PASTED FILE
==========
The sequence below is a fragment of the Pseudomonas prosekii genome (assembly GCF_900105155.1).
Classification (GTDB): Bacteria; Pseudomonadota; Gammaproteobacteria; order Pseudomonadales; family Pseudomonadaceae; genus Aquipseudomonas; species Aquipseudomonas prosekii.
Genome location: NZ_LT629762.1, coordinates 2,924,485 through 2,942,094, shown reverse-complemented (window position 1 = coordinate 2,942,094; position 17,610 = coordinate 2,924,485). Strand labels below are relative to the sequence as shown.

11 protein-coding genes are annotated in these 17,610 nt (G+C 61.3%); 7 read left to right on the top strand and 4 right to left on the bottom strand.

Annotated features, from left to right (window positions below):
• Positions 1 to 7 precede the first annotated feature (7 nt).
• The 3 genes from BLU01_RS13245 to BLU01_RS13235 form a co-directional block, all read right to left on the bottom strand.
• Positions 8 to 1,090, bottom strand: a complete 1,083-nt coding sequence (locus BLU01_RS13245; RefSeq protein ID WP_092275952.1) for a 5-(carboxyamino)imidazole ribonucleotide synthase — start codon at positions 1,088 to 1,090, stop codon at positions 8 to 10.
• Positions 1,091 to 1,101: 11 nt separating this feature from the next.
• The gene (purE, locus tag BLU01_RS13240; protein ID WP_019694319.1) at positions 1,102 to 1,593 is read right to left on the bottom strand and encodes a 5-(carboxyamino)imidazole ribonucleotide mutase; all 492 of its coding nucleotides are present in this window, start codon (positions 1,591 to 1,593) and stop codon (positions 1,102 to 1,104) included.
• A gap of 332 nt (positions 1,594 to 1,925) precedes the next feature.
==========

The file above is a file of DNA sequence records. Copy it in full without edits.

The sequence below is a fragment of the Pseudomonas prosekii genome (assembly GCF_900105155.1).
Classification (GTDB): Bacteria; Pseudomonadota; Gammaproteobacteria; order Pseudomonadales; family Pseudomonadaceae; genus Aquipseudomonas; species Aquipseudomonas prosekii.
Genome location: NZ_LT629762.1, coordinates 2,924,485 through 2,942,094, shown reverse-complemented (window position 1 = coordinate 2,942,094; position 17,610 = coordinate 2,924,485). Strand labels below are relative to the sequence as shown.

11 protein-coding genes are annotated in these 17,610 nt (G+C 61.3%); 7 read left to right on the top strand and 4 right to left on the bottom strand.

Annotated features, from left to right (window positions below):
• Positions 1 to 7 precede the first annotated feature (7 nt).
• The 3 genes from BLU01_RS13245 to BLU01_RS13235 form a co-directional block, all read right to left on the bottom strand.
• Positions 8 to 1,090, bottom strand: a complete 1,083-nt coding sequence (locus BLU01_RS13245; RefSeq protein ID WP_092275952.1) for a 5-(carboxyamino)imidazole ribonucleotide synthase — start codon at positions 1,088 to 1,090, stop codon at positions 8 to 10.
• Positions 1,091 to 1,101: 11 nt separating this feature from the next.
• The gene (purE, locus tag BLU01_RS13240; protein ID WP_019694319.1) at positions 1,102 to 1,593 is read right to left on the bottom strand and encodes a 5-(carboxyamino)imidazole ribonucleotide mutase; all 492 of its coding nucleotides are present in this window, start codon (positions 1,591 to 1,593) and stop codon (positions 1,102 to 1,104) included.
• A gap of 332 nt (positions 1,594 to 1,925) precedes the next feature.